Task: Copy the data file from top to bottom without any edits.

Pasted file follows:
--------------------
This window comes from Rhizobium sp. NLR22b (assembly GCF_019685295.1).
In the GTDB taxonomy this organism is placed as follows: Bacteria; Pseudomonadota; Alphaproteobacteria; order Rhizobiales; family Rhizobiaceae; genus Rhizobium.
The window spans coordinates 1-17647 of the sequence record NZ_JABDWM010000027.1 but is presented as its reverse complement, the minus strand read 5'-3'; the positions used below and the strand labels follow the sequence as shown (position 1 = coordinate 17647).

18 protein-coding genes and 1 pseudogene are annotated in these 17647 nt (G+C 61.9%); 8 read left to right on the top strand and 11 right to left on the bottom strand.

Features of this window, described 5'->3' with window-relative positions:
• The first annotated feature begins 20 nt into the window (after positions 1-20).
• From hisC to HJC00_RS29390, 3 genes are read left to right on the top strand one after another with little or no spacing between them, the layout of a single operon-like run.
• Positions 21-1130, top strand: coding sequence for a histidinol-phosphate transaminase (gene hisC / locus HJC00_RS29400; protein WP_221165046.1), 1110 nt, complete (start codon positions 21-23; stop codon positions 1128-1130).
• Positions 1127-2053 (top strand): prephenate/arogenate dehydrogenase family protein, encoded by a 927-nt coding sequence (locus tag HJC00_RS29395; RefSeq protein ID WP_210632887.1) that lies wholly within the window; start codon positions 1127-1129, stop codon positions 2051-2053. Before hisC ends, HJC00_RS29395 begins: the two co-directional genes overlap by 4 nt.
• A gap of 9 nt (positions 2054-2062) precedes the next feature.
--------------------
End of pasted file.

This window comes from Rhizobium sp. NLR22b (assembly GCF_019685295.1).
In the GTDB taxonomy this organism is placed as follows: Bacteria; Pseudomonadota; Alphaproteobacteria; order Rhizobiales; family Rhizobiaceae; genus Rhizobium.
The window spans coordinates 1-17647 of the sequence record NZ_JABDWM010000027.1 but is presented as its reverse complement, the minus strand read 5'-3'; the positions used below and the strand labels follow the sequence as shown (position 1 = coordinate 17647).

18 protein-coding genes and 1 pseudogene are annotated in these 17647 nt (G+C 61.9%); 8 read left to right on the top strand and 11 right to left on the bottom strand.

Features of this window, described 5'->3' with window-relative positions:
• The first annotated feature begins 20 nt into the window (after positions 1-20).
• From hisC to HJC00_RS29390, 3 genes are read left to right on the top strand one after another with little or no spacing between them, the layout of a single operon-like run.
• Positions 21-1130, top strand: coding sequence for a histidinol-phosphate transaminase (gene hisC / locus HJC00_RS29400; protein WP_221165046.1), 1110 nt, complete (start codon positions 21-23; stop codon positions 1128-1130).
• Positions 1127-2053 (top strand): prephenate/arogenate dehydrogenase family protein, encoded by a 927-nt coding sequence (locus tag HJC00_RS29395; RefSeq protein ID WP_210632887.1) that lies wholly within the window; start codon positions 1127-1129, stop codon positions 2051-2053. Before hisC ends, HJC00_RS29395 begins: the two co-directional genes overlap by 4 nt.
• A gap of 9 nt (positions 2054-2062) precedes the next feature.